Uncertainty and the Cost of Reversal
AbstractFor standard irreversibility theory the prospect of acquiring better information in the future should induce more flexible decisions: the “irreversibility effect”. This result relies on the definition of an irreversible position as one that would be technically or economically impossible to reverse. In practice, many positions can be reversed at an affordable cost. In this case an increase in informativeness alone is not enough to bias decisions in favour of more flexibility. We look for restrictions on decision sets, information structures and preferences that make possible to study the effect of information on flexibility. Copyright Springer Science + Business Media, Inc. 2005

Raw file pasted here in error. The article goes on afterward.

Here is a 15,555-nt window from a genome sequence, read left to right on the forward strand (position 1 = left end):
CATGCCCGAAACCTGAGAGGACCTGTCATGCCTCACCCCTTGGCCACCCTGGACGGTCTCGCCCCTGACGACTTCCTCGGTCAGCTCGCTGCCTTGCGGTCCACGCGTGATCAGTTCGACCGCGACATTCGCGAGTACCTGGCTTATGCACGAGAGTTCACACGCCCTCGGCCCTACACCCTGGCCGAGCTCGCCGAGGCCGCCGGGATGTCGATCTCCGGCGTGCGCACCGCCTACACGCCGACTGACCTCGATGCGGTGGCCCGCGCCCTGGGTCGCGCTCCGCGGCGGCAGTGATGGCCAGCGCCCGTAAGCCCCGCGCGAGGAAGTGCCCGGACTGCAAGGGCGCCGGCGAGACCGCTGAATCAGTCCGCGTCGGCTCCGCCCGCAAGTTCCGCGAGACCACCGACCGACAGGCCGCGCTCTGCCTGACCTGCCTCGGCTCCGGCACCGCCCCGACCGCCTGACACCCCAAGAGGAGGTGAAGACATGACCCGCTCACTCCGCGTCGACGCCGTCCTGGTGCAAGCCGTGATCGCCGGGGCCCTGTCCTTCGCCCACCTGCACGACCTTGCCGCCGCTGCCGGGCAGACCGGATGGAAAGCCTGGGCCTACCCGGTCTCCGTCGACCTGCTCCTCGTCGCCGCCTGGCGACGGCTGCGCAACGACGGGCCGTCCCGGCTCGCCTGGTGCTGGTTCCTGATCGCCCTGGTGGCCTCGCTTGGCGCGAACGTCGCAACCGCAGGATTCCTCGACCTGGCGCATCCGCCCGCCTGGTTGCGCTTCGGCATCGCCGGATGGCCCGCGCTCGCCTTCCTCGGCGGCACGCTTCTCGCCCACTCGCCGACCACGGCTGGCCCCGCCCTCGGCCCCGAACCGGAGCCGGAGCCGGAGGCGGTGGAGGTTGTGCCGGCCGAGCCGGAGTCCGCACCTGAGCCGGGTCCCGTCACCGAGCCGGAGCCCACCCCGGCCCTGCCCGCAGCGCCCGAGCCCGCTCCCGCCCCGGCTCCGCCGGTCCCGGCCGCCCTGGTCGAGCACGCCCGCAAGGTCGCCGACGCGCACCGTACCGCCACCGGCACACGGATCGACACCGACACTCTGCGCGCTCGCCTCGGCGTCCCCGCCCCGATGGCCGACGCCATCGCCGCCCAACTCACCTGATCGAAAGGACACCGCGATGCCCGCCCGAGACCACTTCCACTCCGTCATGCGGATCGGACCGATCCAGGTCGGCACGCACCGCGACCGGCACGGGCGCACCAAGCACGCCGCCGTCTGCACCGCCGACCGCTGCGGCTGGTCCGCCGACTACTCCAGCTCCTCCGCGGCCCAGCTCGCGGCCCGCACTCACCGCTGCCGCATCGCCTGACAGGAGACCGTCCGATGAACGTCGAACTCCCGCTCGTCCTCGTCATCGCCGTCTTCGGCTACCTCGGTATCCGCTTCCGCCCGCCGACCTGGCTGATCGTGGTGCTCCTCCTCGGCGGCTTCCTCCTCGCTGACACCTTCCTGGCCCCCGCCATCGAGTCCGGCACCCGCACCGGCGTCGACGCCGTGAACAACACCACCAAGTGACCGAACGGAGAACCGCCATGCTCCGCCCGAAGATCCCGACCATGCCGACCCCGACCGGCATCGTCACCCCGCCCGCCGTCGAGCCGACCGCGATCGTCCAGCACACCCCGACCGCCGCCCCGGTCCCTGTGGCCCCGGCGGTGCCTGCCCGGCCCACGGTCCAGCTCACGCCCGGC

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Bibliographic InfoArticle provided by Springer in its journal THE GENEVA RISK AND INSURANCE REVIEW.
Volume (Year): 30 (2005)
Issue (Month): 2 (December)
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irreversibility; information structures;
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